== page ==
O'Reilly logo

Handbook of Smart Antennas for RFID Systems by Nemai Chandra Karmakar

Stay ahead with the world's most comprehensive technology and business learning platform.

With Safari, you learn the way you learn best. Get unlimited access to videos, live online training, learning paths, books, tutorials, and more.

Start Free Trial

No credit card required

CHAPTER 4

RFID READERS—REVIEW AND DESIGN

STEVAN PRERADOVIC and NEMAI CHANDRA KARMAKAR

Department of Electrical and Computer Systems Engineering, Clayton, Victoria, Australia

4.1 INTRODUCTION

Radio-frequency identification (RFID) is a wireless data capturing technique that utilizes radio-frequency (RF) waves for automatic identification of objects. RFID relies on RF waves for data transmission between the data-carrying device, called the RFID tag, and the interrogator [1, 2].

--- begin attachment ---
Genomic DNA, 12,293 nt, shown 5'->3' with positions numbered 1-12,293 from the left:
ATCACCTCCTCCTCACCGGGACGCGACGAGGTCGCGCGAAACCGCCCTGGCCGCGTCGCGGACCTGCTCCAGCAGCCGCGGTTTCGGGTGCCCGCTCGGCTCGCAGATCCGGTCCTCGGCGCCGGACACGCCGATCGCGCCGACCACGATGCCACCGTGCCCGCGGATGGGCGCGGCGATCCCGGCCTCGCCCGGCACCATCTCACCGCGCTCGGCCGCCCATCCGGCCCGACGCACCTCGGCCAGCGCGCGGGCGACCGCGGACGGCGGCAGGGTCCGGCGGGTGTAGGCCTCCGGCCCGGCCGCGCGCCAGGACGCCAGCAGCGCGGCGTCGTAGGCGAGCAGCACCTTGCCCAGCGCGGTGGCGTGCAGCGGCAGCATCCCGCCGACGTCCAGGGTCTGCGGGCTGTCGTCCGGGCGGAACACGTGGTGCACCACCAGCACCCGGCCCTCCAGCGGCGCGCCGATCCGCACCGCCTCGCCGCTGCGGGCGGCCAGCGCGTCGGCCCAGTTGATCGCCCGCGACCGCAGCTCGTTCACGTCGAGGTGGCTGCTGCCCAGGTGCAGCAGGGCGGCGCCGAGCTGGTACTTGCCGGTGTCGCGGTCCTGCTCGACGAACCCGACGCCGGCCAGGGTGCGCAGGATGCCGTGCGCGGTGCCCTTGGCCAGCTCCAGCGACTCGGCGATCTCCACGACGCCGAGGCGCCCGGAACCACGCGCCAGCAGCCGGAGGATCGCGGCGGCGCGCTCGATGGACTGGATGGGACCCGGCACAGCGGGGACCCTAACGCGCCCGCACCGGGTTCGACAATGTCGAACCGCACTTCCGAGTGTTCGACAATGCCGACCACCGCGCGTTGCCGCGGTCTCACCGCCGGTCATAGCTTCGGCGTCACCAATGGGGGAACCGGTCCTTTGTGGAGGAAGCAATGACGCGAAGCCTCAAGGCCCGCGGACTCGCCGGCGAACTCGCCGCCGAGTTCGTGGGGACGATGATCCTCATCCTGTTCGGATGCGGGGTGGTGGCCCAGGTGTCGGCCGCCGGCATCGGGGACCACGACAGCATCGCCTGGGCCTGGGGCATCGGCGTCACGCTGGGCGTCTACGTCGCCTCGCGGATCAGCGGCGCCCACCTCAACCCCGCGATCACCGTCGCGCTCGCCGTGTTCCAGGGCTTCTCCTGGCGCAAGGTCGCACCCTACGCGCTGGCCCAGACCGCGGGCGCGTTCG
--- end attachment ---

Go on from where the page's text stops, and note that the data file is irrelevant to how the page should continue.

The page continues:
A typical RFID system is shown in Figure 4.1. An RFID system consists of three major components: a reader or interrogator, which sends the interrogation signals to an RFID tag, which is to be identified; an RFID tag or transponder, which contains the identification code; and middleware software, which maintains the interface and the software protocol to encode and decode the identification data from the reader into a mainframe or personal computer. The RFID reader can read tags only within the reader’s interrogation zone. The reader is most commonly connected to a host computer that performs additional signal processing and has a display of the tag’s identity. The host computer can also be connected via Internet for global connectivity/networking.

FIGURE 4.1 Block diagram of a typical RFID system.

RFID was first proposed by Stockman [1] in his landmark paper “Communication by Means of Reflected Power” in ...

With Safari, you learn the way you learn best. Get unlimited access to videos, live online training, learning paths, books, interactive tutorials, and more.

Start Free Trial

No credit card required